Admission and Degree Requirements

Master of Arts

Students seeking admission to the Master of Arts degree program are expected to have an undergraduate degree in art history or to have completed substantial coursework in art history. Students must also demonstrate the capacity for advanced academic work.

The program requires thirty semester hours of coursework, including six hours in the thesis course and six hours in supporting work (supporting work consists of upper-division or graduate courses in such related areas as history, literature, anthropology, archaeology, classical civilization, philosophy, architecture, music, museum education, and area studies). In addition to Art History 395, Art Historical Methods, the student must complete four seminars selected according to his or her chosen degree track (general, ancient, medieval to early modern, or modern). The student takes an additional three semester hours of art history preferably as a seminar but, in certain cases, as a reading tutorial (Art History 396, Advanced Reading Tutorial) or a lecture tutorial (Art History 396K, Advanced Lecture Tutorial). The student must show evidence of the ability to read one foreign language by the end of three long-session semesters in the program.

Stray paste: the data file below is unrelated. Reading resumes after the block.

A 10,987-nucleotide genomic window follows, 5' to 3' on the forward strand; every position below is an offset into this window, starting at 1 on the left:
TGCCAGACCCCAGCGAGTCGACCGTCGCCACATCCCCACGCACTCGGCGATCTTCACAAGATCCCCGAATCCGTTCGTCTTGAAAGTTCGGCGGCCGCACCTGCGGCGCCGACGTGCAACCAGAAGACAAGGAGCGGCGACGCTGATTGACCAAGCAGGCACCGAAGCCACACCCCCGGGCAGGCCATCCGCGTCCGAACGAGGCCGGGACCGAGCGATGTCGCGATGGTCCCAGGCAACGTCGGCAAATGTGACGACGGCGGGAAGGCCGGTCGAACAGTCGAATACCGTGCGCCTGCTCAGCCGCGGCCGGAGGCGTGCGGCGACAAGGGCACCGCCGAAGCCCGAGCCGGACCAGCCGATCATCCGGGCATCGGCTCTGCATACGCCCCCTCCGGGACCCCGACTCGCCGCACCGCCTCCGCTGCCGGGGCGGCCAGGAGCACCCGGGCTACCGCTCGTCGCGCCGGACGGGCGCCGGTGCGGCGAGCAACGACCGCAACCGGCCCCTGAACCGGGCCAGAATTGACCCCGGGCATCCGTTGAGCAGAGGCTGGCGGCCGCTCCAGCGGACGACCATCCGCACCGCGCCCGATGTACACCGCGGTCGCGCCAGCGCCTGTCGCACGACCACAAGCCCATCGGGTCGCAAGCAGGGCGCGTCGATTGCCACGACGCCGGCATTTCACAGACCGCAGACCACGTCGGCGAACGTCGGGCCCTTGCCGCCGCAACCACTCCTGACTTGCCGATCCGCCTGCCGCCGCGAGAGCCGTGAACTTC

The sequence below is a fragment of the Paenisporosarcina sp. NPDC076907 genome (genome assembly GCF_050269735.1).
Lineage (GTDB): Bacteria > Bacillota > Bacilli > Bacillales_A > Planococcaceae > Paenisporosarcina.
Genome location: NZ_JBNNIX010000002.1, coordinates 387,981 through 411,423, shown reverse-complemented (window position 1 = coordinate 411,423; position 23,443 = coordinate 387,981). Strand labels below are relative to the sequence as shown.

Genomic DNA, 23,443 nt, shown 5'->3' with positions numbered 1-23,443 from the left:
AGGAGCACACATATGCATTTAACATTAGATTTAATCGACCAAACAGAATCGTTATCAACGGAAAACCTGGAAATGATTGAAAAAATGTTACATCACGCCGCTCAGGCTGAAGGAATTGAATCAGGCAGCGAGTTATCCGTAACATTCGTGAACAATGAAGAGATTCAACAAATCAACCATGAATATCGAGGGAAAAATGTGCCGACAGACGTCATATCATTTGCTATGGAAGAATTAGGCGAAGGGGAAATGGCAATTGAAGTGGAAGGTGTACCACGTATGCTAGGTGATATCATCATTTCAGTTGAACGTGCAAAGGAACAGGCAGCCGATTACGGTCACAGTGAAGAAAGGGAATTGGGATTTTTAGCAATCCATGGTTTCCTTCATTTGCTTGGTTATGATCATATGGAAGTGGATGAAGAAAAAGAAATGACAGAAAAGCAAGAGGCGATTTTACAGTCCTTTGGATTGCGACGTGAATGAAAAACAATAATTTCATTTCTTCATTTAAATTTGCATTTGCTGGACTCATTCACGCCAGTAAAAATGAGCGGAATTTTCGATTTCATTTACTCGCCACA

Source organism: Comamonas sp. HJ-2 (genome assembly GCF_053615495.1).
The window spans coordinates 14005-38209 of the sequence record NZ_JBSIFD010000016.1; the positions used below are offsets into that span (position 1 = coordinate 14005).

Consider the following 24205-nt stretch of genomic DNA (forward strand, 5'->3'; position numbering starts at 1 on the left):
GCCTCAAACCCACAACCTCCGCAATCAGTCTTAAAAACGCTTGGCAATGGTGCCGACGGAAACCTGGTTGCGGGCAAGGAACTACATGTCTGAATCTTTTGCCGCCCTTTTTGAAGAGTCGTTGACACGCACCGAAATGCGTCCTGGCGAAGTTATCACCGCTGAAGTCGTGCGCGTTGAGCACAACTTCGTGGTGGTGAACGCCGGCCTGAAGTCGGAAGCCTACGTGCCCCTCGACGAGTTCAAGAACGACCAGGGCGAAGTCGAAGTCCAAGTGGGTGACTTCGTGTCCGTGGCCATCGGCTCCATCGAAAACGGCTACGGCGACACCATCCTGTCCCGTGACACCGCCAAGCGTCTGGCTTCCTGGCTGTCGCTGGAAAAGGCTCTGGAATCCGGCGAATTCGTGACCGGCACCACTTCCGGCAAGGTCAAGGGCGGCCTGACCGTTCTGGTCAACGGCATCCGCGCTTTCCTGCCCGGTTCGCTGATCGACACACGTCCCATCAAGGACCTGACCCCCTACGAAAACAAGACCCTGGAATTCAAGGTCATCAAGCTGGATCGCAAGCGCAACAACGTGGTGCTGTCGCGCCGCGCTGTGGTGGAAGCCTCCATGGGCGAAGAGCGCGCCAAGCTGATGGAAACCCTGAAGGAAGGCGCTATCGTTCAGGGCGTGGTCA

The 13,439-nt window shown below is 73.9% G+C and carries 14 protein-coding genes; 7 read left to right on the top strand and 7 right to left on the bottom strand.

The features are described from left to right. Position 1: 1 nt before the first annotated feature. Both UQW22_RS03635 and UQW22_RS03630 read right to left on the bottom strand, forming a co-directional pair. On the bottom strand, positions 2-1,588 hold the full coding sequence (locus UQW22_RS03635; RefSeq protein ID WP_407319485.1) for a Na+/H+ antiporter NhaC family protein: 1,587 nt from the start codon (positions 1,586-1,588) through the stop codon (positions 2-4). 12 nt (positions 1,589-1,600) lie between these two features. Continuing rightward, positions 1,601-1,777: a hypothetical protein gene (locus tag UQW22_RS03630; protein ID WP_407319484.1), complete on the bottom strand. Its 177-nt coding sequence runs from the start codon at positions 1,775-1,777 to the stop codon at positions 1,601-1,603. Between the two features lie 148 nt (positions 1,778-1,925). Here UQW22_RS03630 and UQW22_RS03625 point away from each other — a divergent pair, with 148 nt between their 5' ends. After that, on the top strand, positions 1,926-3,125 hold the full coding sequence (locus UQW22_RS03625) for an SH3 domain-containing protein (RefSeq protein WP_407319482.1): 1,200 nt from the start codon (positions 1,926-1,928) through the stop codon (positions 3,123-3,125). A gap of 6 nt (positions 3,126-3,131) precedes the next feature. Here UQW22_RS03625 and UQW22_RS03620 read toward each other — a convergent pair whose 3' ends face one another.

Doctor of Philosophy

For admission to the Doctor of Philosophy degree program, the student must have a master’s degree in art history, or have completed substantial coursework in art history on both the undergraduate and graduate levels. Students with special backgrounds in other disciplines are judged on an individual basis.

Degree requirements are: (1) completion of five seminar courses, including coursework in at least two of the following chronological areas of Western and non-Western art: ancient, medieval to early modern, and modern; (2) reading competence in two foreign languages; (3) successful participation in the dissertation colloquium; (4) a written and oral qualifying examination that admits the student to candidacy; (5) the dissertation; and (6) the oral defense of the dissertation.